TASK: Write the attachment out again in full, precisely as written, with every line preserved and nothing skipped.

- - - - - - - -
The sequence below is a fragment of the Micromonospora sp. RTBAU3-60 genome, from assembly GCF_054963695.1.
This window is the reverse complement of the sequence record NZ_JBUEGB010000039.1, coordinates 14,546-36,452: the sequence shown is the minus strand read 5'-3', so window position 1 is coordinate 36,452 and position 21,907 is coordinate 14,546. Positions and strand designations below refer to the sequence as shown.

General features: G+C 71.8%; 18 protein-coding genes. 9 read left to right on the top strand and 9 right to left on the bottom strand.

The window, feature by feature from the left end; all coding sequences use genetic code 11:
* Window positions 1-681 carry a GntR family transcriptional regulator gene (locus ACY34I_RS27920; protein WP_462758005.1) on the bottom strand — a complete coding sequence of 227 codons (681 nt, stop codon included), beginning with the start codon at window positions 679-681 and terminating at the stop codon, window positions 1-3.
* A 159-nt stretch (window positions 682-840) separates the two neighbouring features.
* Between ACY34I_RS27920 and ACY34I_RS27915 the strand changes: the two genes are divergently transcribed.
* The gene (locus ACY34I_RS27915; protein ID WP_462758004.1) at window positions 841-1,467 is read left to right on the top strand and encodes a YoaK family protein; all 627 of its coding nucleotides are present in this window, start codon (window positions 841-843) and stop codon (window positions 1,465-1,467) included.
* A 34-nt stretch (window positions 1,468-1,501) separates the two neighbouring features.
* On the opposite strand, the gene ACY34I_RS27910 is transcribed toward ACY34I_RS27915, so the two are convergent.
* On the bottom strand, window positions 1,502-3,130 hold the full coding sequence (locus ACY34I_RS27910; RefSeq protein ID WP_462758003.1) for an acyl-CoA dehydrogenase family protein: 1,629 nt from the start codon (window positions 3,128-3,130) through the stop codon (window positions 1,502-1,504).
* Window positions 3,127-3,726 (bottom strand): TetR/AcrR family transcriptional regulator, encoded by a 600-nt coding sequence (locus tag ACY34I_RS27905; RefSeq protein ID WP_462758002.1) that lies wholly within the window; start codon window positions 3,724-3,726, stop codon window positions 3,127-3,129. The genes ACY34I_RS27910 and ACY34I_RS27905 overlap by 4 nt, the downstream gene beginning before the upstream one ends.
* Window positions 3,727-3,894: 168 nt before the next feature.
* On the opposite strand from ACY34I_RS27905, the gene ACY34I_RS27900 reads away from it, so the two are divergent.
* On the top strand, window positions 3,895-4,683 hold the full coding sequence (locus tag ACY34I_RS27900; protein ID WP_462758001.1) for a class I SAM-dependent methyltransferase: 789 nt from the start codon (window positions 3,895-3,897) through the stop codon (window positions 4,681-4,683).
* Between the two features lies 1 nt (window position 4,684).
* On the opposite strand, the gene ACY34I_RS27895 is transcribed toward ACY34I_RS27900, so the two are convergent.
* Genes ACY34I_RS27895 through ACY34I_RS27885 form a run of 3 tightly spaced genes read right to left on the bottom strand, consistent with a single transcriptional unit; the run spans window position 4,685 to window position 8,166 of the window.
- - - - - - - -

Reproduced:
The sequence below is a fragment of the Micromonospora sp. RTBAU3-60 genome, from assembly GCF_054963695.1.
This window is the reverse complement of the sequence record NZ_JBUEGB010000039.1, coordinates 14,546-36,452: the sequence shown is the minus strand read 5'-3', so window position 1 is coordinate 36,452 and position 21,907 is coordinate 14,546. Positions and strand designations below refer to the sequence as shown.

General features: G+C 71.8%; 18 protein-coding genes. 9 read left to right on the top strand and 9 right to left on the bottom strand.

The window, feature by feature from the left end; all coding sequences use genetic code 11:
* Window positions 1-681 carry a GntR family transcriptional regulator gene (locus ACY34I_RS27920; protein WP_462758005.1) on the bottom strand — a complete coding sequence of 227 codons (681 nt, stop codon included), beginning with the start codon at window positions 679-681 and terminating at the stop codon, window positions 1-3.
* A 159-nt stretch (window positions 682-840) separates the two neighbouring features.
* Between ACY34I_RS27920 and ACY34I_RS27915 the strand changes: the two genes are divergently transcribed.
* The gene (locus ACY34I_RS27915; protein ID WP_462758004.1) at window positions 841-1,467 is read left to right on the top strand and encodes a YoaK family protein; all 627 of its coding nucleotides are present in this window, start codon (window positions 841-843) and stop codon (window positions 1,465-1,467) included.
* A 34-nt stretch (window positions 1,468-1,501) separates the two neighbouring features.
* On the opposite strand, the gene ACY34I_RS27910 is transcribed toward ACY34I_RS27915, so the two are convergent.
* On the bottom strand, window positions 1,502-3,130 hold the full coding sequence (locus ACY34I_RS27910; RefSeq protein ID WP_462758003.1) for an acyl-CoA dehydrogenase family protein: 1,629 nt from the start codon (window positions 3,128-3,130) through the stop codon (window positions 1,502-1,504).
* Window positions 3,127-3,726 (bottom strand): TetR/AcrR family transcriptional regulator, encoded by a 600-nt coding sequence (locus tag ACY34I_RS27905; RefSeq protein ID WP_462758002.1) that lies wholly within the window; start codon window positions 3,724-3,726, stop codon window positions 3,127-3,129. The genes ACY34I_RS27910 and ACY34I_RS27905 overlap by 4 nt, the downstream gene beginning before the upstream one ends.
* Window positions 3,727-3,894: 168 nt before the next feature.
* On the opposite strand from ACY34I_RS27905, the gene ACY34I_RS27900 reads away from it, so the two are divergent.
* On the top strand, window positions 3,895-4,683 hold the full coding sequence (locus tag ACY34I_RS27900; protein ID WP_462758001.1) for a class I SAM-dependent methyltransferase: 789 nt from the start codon (window positions 3,895-3,897) through the stop codon (window positions 4,681-4,683).
* Between the two features lies 1 nt (window position 4,684).
* On the opposite strand, the gene ACY34I_RS27895 is transcribed toward ACY34I_RS27900, so the two are convergent.
* Genes ACY34I_RS27895 through ACY34I_RS27885 form a run of 3 tightly spaced genes read right to left on the bottom strand, consistent with a single transcriptional unit; the run spans window position 4,685 to window position 8,166 of the window.